| Be like a monitor

    However, I think it is not that important – everything that I have written here is true, this is what I heard, but my words still cannot describe what these loudspeakers are. And they are simply monitors, in a full meaning of the word. So, on the one hand, their sound is incredibly similar to what I have experienced with my Harbeth loudspeakers – and BBC loudspeakers constitute the archetype of a studio monitor. It is an idiom of approach to sound and to how it should be reproduced in home conditions that ideally suits them. At the same time, these are completely different constructions and one can hear what has changed in the way we think about sound, however.

    The Hailey loudspeakers perfectly differentiate colors. I am attached to how BBC constructions do it, I love my M40.1 loudspeakers and I respect them. A comparison with the American loudspeakers shows, however, that each sound of the Harbeth loudspeakers is shown with some kind of an envelope, some suspension, because of which sound is larger and has more content. The dynamics of the British monitors is outstanding and the tested loudspeakers do not show anything new in this respect. But due to the fact that their sound is – I have no other word to describe that – clearer, it is more open, more accurate sound.

    At the same time, it is not “detailed” at all, even though loudspeakers having metal membranes and (God forbid!) metal casings are accused of exaggeration in this field, right after being criticized with respect to the treble. It is bullshit, total stupidity and misunderstanding of what a musical message is to be like. The Hailey loudspeakers are perfectly smooth and creamy, and I would even say that one gets the impression that the treble is withdrawn, as the midrange is the most important here. It is just an impression, as here we have everything that is necessary, but this is still the flavor that remains in our mouth after yet another track or album.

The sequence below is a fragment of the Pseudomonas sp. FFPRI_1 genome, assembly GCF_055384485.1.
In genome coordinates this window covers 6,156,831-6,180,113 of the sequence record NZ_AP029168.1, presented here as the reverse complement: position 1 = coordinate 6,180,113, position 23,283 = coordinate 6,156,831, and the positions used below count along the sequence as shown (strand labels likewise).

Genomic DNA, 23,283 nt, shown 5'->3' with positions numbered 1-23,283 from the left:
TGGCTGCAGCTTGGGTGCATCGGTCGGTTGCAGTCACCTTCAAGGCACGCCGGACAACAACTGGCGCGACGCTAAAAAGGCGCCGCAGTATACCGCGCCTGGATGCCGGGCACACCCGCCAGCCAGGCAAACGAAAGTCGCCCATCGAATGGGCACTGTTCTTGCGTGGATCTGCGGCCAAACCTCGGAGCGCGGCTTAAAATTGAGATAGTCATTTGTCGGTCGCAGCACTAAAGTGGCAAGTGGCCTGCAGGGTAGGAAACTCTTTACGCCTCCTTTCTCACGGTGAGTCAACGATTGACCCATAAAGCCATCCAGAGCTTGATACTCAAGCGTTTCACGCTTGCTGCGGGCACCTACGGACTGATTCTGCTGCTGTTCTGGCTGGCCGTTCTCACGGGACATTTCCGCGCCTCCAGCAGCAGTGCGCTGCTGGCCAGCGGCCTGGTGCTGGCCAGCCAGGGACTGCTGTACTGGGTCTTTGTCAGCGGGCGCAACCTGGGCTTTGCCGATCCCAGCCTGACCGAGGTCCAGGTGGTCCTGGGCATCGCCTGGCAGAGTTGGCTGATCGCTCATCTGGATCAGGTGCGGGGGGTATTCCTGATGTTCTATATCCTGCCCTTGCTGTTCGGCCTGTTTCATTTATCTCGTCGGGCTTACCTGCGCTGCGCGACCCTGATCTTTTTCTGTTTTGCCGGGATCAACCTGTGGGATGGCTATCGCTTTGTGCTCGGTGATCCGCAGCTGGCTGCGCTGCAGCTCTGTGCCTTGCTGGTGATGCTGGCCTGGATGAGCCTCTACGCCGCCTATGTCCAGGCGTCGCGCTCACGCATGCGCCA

The most interesting thing is how tone is shaped here. The first impression is that it is a little withdrawn, that these are speakers that show the world from a distance. But when we listen to something like Laurie Anderson’s Homeland or perfect albums made by Okihiko Sugano from Audio Lab. Record, this impression also turns upside down because the sound becomes incredibly intimate, concentrated and close to us. However, this is how incredible resolution manifests itself and the tested loudspeakers are incredible in this respect.

    We also get fantastic imaging with that. The loudspeakers differentiate recordings better than anything that I have heard before, including the best loudspeakers that I have heard in recording and mastering studios. It is not that they precisely and faithfully show instruments – this is kindergarten, but that they build real space with air, instruments, reverberation and – if an album has been recorded in this way – effects. If sounds are recorded out of phase, like on the abovementioned Anderson’s album, they are shown in a stable manner behind our heads, at the sides – everywhere we only get an impression of sound with other good loudspeakers; with the Hailey 1.2 these are real, dense sources.